When Bettina Scemama’s great aunt would visit her from Germany, she would bake apfelkuchen — a traditional apple cake with warm spices and a dense, buttery dough. Now, Scemama makes the same delicacy in her own bakery.
Inspired by her German heritage and love of pastries, Scemama launched Bettina’s Bakery, a new cafe in Newton Upper Falls that opened Oct. 5.
From schnitzel to streuselkuchen to German ham and cheese, Scemama said she is incorporating the flavors and memories of her youth into her kitchen.
“I’ve always wanted to have my own bakery, that’s been a long-term dream,” Scemama said. “Baking is this avenue of sharing something cultural and comforting, and I think there’s always going to be room for it.”
Scemama graduated from college with a psychology degree but said she soon realized her passion was baking. Since then, she has worked as a pastry chef for several decades, most recently at Haley House, a Boston-based bakery with an emphasis on community activism and empowerment. It was there she met Naun Rivera, who became her business partner at Bettina’s Bakery.
The pair began looking for rental spaces in January and settled on 295 Elliot St., which was once the home of Bob’s Sub Stop, a hot and cold sandwich restaurant. They broke down the walls to reveal exposed brick, and Bettina’s Bakery opened its doors by early October.
Deciding to start her own business was “a now or not moment,” Scemama said.
“If I waited too long, I don’t know if I’d still have the energy and the drive to do it,” Scemama said. Like many people since the pandemic struck, she asked herself, “Okay, what do I really want to do with the rest of my life?”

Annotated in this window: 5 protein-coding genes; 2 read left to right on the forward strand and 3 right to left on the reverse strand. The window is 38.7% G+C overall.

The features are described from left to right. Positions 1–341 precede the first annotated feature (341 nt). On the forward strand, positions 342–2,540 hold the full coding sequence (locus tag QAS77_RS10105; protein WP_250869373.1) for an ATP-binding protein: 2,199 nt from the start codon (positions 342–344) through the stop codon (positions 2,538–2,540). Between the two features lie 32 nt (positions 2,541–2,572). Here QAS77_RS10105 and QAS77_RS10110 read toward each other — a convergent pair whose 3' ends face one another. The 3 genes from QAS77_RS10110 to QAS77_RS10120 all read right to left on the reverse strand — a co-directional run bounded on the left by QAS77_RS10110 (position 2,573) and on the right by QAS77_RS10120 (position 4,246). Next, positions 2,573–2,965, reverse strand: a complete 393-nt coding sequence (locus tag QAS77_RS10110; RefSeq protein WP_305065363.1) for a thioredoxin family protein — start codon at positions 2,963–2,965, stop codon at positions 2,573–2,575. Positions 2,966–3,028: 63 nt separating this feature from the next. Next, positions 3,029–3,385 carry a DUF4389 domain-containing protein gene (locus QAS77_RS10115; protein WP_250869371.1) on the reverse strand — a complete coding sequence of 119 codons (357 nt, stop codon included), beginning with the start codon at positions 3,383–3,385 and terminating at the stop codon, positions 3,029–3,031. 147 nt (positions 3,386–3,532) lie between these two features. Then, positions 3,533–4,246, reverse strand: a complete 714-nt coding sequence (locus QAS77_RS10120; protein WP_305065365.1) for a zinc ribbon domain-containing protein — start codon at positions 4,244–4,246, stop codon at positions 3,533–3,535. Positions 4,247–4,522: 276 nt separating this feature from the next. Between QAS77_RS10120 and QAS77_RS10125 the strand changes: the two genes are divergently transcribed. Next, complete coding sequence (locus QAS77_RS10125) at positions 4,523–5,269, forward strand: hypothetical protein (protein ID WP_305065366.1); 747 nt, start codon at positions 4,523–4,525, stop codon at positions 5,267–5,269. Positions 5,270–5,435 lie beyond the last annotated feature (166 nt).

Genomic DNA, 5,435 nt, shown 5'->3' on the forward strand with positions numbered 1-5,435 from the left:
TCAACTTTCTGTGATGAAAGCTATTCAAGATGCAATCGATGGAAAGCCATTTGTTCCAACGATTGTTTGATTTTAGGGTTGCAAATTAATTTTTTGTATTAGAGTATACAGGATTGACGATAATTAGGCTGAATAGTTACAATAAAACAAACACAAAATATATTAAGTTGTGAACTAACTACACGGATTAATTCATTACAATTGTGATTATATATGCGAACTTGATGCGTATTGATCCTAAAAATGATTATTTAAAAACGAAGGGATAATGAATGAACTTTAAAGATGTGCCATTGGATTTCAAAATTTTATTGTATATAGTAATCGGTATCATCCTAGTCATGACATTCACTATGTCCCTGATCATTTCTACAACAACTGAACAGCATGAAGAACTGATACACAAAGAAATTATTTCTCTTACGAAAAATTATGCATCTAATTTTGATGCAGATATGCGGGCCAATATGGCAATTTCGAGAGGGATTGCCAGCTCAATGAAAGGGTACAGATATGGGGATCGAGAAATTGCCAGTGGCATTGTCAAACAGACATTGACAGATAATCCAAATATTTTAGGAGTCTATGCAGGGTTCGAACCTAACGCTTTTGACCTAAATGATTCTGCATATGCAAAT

Scemama said she and Rivera decided to set up shop in Upper Falls because of its suburban environment — she saw a need for breakfast and lunch restaurants in the area, especially as people continue to work from home through the pandemic.
Besides Bettina’s Bakery, more cafes are popping up across Newton — a Tatte Bakery and Cafe location opened in Newton Centre Oct. 27 and Flourhouse Bakery will open a retail space in Nonantum in the coming months.
Rivera, who manages production and the kitchen, supplies the second half of the Bettina’s Bakery menu: Latino pastries. Rivera, who immigrated from Honduras about 25 years ago, said his love of cakes encouraged him to become a pastry chef.
In joining forces with Scemama to create their own bakery, Rivera said they combined their “roots” from Germany and Honduras to create a personal menu reflecting the food they ate growing up.
One Honduran delicacy they serve at Bettina’s is concha, a brioche bread topped with cinnamon sugar and commonly served with a hot drink for breakfast or as a snack. While making the bread is “two-day’s work,” Rivera said it’s his favorite pastry to make — he’s doing what he loves, he said, so the somewhat complicated baking process never feels like a chore.
“You have to enjoy what you do,” Rivera said. “One day, I [baked] for the first time, and I said, ‘This is it, this is what I want to do, that’s what I want to be.’”
Besides concha, the bakery’s signature pastry, the menu features other Honduran cuisine, including a warm corn drink called atol de elote, refried beans and eggs over a soft flour tortilla known as baleada, Honduran chicken tacos, and a Honduran breakfast plate with sweet plantains, tortillas, eggs, queso duro, refried beans, and avocado.
Bettina’s Bakery is slowly building its customer base, Scemama said, and holiday treats such as Thanksgiving pies will soon be available.
Upper Falls is home to many families with children, Scemama said, so she decided to make the bakery completely nut-free from day one. Now, Scemama keeps Bettina’s open in the afternoon so kids getting off the school bus can pick up a pastry on their way home.
Doran Robinson, who lives around the corner from Bettina’s Bakery, said it is already “a regular stop” for him and his two children before and after school.
“I was a little nervous that it was just going to be baked goods and not sandwiches, because I felt like that wouldn’t necessarily be the best for my health,” Robinson said with a laugh. “But when I saw that there were some breakfast items and lunch items, I felt like it was a great addition to the neighborhood.”
Scemama said her family’s traditions and the community’s response keeps her in the kitchen.
“Baking just makes people happy,” Scemama said. “I think in many ways, it’s a tradition that we’re fighting to keep alive, to make stuff from scratch.”
Cameron Morsberger can be reached at firstname.lastname@example.org.